I’m sitting in my happy place at the minute, because I’ve read this press release a few times now and I’m still not entirely sure what Liquidmorphium is. Part of me believes that it’s something Superman is allergic to, or perhaps it’s something that the Pengiun used against Batman. I don’t know.
The people at Turing Robotic Industries Corp, who apprently aren’t an evil empire or a front for Dr. Evil, have made a phone which is made of the stuff. Liquidmorphium, as we all know, is an amorphous alloy of zirconium, copper, aluminum, nickel and silver. This, obviously, provides greater tensile strength than either titanium or steel, protecting the phone from shock and screen breakage. Yes, yes, I know I’m telling you how to suck eggs. This kinda thing is just so simple.
Someone called S.Y.L. Chao, who’s the CEO, told us…
Our vision with the Turing Phone is to help mobile users navigate within a circle of trust.
The circle of trust? Isn’t that something out of “Meet the Fockers?”
Happy place… Happy place… Happy place…
So, he continues…
We’re beginning with the smartphone and plan to rapidly extend this technology into robotics and other domains linked to the Internet of Things, where security concerns are a huge impediment to innovation.
Turing Robotic Industries will probably be making the phone in Shenzhen, but they also have offices in California and San Francisco.
As you can see, we have pictures of the phone and they tell us that it will be available in August. Initially the phone will be sold unlocked but they are working with networks to hopefully deliver the handset that way by the end of this year. Called the TP7001, it’ll be powered by a quad-core Snapdragon 801 MSM8974AC CPU running at 2.5GHz and has 3GB RAM. There’s also either 16, 64 or 128GB storage.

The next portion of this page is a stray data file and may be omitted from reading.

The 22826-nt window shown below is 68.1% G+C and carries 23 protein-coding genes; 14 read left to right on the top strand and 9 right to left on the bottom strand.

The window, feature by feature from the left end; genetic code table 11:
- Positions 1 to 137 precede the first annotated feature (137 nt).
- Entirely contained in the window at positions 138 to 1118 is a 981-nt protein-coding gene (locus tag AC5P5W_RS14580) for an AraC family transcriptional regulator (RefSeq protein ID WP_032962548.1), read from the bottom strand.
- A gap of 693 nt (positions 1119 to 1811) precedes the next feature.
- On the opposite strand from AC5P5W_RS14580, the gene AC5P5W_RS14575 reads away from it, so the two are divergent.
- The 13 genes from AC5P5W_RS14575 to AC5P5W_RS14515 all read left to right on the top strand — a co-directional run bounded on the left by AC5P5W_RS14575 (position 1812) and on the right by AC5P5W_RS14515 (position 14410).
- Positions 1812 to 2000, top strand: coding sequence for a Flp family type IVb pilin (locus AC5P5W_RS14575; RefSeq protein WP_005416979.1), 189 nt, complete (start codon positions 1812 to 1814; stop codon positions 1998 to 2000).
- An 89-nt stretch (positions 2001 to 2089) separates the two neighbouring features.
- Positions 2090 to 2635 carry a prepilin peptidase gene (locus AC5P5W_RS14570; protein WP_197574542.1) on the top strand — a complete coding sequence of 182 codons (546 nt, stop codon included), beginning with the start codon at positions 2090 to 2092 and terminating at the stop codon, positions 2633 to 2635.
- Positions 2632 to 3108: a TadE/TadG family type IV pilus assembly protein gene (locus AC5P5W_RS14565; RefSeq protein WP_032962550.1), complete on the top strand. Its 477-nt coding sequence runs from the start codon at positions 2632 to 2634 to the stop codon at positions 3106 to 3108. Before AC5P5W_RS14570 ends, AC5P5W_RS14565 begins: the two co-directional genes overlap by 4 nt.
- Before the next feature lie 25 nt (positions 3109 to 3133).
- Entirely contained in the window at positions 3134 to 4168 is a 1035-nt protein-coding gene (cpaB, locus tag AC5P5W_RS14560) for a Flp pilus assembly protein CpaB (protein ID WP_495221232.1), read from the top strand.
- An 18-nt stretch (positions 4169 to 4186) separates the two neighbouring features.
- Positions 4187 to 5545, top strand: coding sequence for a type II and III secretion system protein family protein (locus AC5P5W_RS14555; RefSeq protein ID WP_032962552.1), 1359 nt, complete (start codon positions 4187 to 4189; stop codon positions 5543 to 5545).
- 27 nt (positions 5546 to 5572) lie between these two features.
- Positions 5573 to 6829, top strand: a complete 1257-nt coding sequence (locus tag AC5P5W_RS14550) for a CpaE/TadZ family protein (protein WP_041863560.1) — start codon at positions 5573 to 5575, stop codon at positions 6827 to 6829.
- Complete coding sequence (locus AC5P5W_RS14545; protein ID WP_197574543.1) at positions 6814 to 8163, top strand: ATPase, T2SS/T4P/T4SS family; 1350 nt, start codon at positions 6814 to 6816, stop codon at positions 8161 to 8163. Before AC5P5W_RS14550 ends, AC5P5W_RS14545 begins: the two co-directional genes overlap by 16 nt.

The handset is 4G compatible and has the usual WiFi, GPS, Bluetooth and NFC. There’s a fingerprint reader, 3000 mAh battery, wireless charging and that screen is a 5.5″ FHD 1920x1080p unit. You can also expect a 13 megapixel rear camera with dual flash and a front-facing 8 megapixel shooter. It’ll run on Android 5.0 with a Turing UI on top. We kinda hope that the metal will somehow melt and regenerate itself magically or something.
We’ve asked for a bit more info on the phone but until then there’s a press release below..
Turing Robotic Industries to launch first Turing Phone
Groundbreaking device brings unprecedented materials and authentication technology to the smartphone market
San Francisco – April 23, 2015 – Turing Robotic Industries (TRI), the pioneer in trustworthy mobile device technology, today announced that its flagship Turing Phone will launch in summer, 2015. The first-of-its-kind smartphone is a breakthrough in trustworthy communications and mobile engineering.
Using TRI’s decentralized authentication technology, each Turing Phone is capable of directly verifying the identity of other Turing devices without the need for a third-party Key Center. This end-to-end authentication creates a protected communications network that is entirely insulated from cyber-threats and privacy intrusions. Within this circle of trust, users can exchange sensitive data such as social security numbers or bank wiring instructions and know that the information will reach only the device intended.
TRI’s technology provides a dramatic improvement over the logic of Identity-Based Encryption, because both the master public key and the unique private key are anonymously pre-bundled into the phone.
“Building trustworthy communications on the mobile internet has been a challenge,” said S.Y.L. Chao, CEO of TRI. “Our vision with the Turing Phone is to help mobile users navigate within a circle of trust. We’re beginning with the smartphone and plan to rapidly extend this technology into robotics and other domains linked to the Internet of Things, where security concerns are a huge impediment to innovation.”
The Turing Phone also features a revolutionary design that is both tougher than conventional materials and more sustainable from a production perspective. The Turing Phone is molded from a single unit of LiquidmorphiumTM, an amorphous alloy of zirconium, copper, aluminum, nickel and silver that provides greater tensile strength than either titanium or steel, protecting the phone from shock and screen breakage.
LiquidmorphiumTM was developed by Prof. Lugee Li, founder of New Technology and Material, Inc., andmaterial scientist Dr. Atakan Peker, co-inventor of the liquidmetal alloy. The Turing Phone body can be produced at a near 100 percent yield rate with minimal waste.
“With efficient production using LiquidmorphiumTM, the Turing Phone can be produced at a cost and scale that will allow trustworthy networks to develop exponentially,” says Li.
To learn more, visit www.turingri.com